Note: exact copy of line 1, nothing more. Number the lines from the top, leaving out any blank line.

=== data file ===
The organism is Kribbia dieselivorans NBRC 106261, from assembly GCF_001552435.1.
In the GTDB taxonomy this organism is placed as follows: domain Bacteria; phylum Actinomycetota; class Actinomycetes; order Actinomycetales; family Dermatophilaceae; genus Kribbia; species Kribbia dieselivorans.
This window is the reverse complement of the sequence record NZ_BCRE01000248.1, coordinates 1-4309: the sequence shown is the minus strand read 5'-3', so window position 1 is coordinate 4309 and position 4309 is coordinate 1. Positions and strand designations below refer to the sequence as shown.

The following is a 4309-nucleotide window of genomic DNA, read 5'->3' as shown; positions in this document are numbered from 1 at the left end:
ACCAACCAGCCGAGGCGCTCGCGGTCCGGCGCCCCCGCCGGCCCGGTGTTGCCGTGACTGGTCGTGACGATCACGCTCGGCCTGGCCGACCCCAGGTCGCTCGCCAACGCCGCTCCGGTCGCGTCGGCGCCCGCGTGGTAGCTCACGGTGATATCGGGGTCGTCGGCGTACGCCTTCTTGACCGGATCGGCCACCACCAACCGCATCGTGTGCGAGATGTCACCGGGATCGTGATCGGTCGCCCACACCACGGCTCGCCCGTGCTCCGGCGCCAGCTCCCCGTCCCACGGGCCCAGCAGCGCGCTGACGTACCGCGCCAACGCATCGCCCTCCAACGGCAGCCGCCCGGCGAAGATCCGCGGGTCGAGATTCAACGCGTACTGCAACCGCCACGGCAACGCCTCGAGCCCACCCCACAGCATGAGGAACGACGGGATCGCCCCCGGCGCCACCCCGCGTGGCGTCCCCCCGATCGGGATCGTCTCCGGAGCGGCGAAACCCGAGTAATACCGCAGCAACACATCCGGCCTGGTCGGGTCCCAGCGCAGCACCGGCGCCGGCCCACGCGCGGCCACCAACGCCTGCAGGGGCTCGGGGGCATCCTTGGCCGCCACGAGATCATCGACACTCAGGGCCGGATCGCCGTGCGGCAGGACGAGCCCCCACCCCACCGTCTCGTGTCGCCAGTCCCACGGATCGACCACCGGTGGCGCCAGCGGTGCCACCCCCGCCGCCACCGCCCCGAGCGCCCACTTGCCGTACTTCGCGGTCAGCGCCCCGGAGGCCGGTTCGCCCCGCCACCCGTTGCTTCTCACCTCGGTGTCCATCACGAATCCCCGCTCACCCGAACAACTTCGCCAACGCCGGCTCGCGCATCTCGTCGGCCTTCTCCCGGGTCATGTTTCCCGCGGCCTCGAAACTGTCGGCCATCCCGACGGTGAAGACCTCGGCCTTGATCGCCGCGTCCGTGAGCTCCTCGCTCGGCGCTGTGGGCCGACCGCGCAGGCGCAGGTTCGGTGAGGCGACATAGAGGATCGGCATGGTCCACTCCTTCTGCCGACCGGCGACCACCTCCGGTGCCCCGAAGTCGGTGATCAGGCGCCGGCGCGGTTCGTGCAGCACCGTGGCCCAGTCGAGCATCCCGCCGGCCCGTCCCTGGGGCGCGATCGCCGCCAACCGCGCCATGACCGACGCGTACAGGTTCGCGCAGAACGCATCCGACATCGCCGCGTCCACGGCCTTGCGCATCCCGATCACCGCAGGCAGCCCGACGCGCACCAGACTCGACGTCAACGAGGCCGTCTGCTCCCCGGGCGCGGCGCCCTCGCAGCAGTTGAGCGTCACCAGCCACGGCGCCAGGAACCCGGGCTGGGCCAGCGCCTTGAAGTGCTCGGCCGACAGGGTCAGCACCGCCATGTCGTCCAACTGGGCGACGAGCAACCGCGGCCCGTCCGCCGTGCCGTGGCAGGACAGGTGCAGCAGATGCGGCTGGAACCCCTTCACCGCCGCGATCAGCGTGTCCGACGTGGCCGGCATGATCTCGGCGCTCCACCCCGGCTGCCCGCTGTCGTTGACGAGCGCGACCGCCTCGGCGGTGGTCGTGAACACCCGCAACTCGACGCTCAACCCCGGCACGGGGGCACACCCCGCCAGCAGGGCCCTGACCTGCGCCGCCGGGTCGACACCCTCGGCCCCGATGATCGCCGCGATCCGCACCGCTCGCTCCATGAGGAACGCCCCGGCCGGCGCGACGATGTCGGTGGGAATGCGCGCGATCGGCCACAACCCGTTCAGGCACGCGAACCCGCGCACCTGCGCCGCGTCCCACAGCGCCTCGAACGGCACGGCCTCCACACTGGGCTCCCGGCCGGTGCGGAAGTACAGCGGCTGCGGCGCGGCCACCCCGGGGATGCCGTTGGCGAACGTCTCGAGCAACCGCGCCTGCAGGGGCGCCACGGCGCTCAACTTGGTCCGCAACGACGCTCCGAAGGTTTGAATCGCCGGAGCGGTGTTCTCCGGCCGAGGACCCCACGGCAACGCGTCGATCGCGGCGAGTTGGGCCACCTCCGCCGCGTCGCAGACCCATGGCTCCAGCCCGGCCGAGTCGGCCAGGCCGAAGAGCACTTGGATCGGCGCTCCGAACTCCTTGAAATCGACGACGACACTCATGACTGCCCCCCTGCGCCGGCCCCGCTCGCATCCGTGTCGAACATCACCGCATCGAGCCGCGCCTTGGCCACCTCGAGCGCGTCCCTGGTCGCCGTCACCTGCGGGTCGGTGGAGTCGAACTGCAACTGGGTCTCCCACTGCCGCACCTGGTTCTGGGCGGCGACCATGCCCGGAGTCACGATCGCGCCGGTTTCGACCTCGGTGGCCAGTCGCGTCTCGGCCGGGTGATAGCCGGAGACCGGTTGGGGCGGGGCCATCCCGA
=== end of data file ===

The organism is Kribbia dieselivorans NBRC 106261, from assembly GCF_001552435.1.